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Unformatted text preview: ximately how many hours do you spend on the Internet daily? 0 2 4 6 8 Slide 23 Guidelines for Using Scales in a Questionnaire s s s s Use a ratio scale when intervals are equal and there is an absolute zero Use an interval scale when intervals are equal but there is no absolute zero Use an ordinal scale the intervals are not equal but classes can be ranked Use a nominal scale when classifying but not ranking Slide 24 Qualitative and Quantitative Data s s s Data can be further classified as being qualitative or quantitative. The statistical analysis that is appropriate depends on whether the data for the variable are qualitative or quantitative. In general, there are more alternatives for statistical analysis when the data are quantitative. Slide 25 Qualitative Data s s s s Qualitative data are labels or names used to identify an attribute of each element. Qualitative data use either the nominal or ordinal scale of measurement. Qualitative data can be either numeric or nonnumeric. The statistical analysis for qualitative data are rather limited. Slide 26 Quantitative Data s s s Quantitative data indicate either how many or how much. • Quantitative data that measure how many are discrete. • Quantitative data that measure how much are continuous because there is no separation between the possible values for the data.. Quantitative data are always numeric. Ordinary arithmetic operations are meaningful only with quantitativedata. Slide 27 Cross­Sectional and Time Series Data s s Cross­sectional data are collected at the same or approximately the same point in time. • Example: data detailing the number of building permits issued in June 2000 in each of the counties of Texas Time series data are collected over several time periods. • Example: data detailing the number of building permits issued in Travis County, Texas in each of the last 36 months Slide 28 Data Sources s Existing Sources • Data needed for a particular application might already exist within a firm. Detailed information is often kept on customers, suppliers, and employees for example. • Substantial amounts of business and economic data are available from organizations that specialize in collect...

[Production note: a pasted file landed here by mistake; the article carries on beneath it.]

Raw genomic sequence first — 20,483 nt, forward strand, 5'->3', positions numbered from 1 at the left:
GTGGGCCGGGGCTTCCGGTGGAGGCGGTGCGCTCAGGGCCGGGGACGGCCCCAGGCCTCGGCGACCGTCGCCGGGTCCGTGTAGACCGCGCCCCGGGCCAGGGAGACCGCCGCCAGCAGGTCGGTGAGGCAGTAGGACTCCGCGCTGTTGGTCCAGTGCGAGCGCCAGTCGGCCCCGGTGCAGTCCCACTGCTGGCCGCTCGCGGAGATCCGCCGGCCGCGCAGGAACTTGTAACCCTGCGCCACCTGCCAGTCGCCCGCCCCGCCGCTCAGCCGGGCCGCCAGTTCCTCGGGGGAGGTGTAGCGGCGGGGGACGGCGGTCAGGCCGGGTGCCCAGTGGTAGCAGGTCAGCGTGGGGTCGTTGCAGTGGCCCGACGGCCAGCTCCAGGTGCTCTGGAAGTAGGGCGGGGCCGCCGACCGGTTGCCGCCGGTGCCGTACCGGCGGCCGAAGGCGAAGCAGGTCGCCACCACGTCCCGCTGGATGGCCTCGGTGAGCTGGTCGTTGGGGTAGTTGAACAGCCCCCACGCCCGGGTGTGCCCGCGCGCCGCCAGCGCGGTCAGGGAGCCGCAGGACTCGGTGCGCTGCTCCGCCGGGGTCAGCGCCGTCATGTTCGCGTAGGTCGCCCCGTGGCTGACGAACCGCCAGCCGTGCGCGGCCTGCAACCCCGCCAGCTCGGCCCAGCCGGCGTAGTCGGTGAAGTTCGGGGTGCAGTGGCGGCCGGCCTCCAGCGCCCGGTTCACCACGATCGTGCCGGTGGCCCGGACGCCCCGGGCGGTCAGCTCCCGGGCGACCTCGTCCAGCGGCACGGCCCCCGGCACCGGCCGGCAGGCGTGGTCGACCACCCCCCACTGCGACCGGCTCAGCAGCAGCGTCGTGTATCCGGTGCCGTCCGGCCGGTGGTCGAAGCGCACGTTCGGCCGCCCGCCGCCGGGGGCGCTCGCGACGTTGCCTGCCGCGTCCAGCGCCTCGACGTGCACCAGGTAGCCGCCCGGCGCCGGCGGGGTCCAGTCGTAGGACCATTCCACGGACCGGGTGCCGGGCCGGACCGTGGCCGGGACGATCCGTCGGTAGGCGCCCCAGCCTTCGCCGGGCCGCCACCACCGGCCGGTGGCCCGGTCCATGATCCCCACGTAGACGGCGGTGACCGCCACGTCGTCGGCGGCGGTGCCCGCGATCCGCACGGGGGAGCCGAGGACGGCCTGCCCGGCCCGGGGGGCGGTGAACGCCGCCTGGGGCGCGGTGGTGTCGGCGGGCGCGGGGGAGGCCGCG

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This note was uploaded on 10/29/2011 for the course STANDARD 111 taught by Professor Aa during the Spring '11 term at CUNY Baruch.

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